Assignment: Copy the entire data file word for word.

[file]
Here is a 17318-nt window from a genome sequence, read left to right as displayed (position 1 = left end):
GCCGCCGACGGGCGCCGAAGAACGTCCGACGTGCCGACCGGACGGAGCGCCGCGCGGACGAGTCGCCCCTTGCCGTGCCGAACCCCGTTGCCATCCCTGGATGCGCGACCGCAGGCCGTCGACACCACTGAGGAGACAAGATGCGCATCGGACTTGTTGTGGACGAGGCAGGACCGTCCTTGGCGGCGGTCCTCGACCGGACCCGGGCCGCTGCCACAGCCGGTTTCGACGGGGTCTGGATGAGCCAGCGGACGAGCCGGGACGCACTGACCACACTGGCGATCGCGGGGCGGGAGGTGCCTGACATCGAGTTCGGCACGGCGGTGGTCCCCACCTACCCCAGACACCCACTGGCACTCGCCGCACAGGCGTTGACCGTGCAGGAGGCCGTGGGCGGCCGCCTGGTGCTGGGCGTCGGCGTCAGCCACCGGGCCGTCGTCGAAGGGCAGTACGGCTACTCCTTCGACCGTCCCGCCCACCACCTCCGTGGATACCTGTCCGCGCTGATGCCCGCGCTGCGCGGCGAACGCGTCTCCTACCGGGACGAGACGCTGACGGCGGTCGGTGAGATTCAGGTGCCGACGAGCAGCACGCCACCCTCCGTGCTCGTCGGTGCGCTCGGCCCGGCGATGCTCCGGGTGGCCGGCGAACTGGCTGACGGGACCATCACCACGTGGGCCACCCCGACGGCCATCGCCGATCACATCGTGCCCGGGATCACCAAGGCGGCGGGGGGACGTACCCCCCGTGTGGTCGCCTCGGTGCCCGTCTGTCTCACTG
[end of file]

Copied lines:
Here is a 17318-nt window from a genome sequence, read left to right as displayed (position 1 = left end):
GCCGCCGACGGGCGCCGAAGAACGTCCGACGTGCCGACCGGACGGAGCGCCGCGCGGACGAGTCGCCCCTTGCCGTGCCGAACCCCGTTGCCATCCCTGGATGCGCGACCGCAGGCCGTCGACACCACTGAGGAGACAAGATGCGCATCGGACTTGTTGTGGACGAGGCAGGACCGTCCTTGGCGGCGGTCCTCGACCGGACCCGGGCCGCTGCCACAGCCGGTTTCGACGGGGTCTGGATGAGCCAGCGGACGAGCCGGGACGCACTGACCACACTGGCGATCGCGGGGCGGGAGGTGCCTGACATCGAGTTCGGCACGGCGGTGGTCCCCACCTACCCCAGACACCCACTGGCACTCGCCGCACAGGCGTTGACCGTGCAGGAGGCCGTGGGCGGCCGCCTGGTGCTGGGCGTCGGCGTCAGCCACCGGGCCGTCGTCGAAGGGCAGTACGGCTACTCCTTCGACCGTCCCGCCCACCACCTCCGTGGATACCTGTCCGCGCTGATGCCCGCGCTGCGCGGCGAACGCGTCTCCTACCGGGACGAGACGCTGACGGCGGTCGGTGAGATTCAGGTGCCGACGAGCAGCACGCCACCCTCCGTGCTCGTCGGTGCGCTCGGCCCGGCGATGCTCCGGGTGGCCGGCGAACTGGCTGACGGGACCATCACCACGTGGGCCACCCCGACGGCCATCGCCGATCACATCGTGCCCGGGATCACCAAGGCGGCGGGGGGACGTACCCCCCGTGTGGTCGCCTCGGTGCCCGTCTGTCTCACTG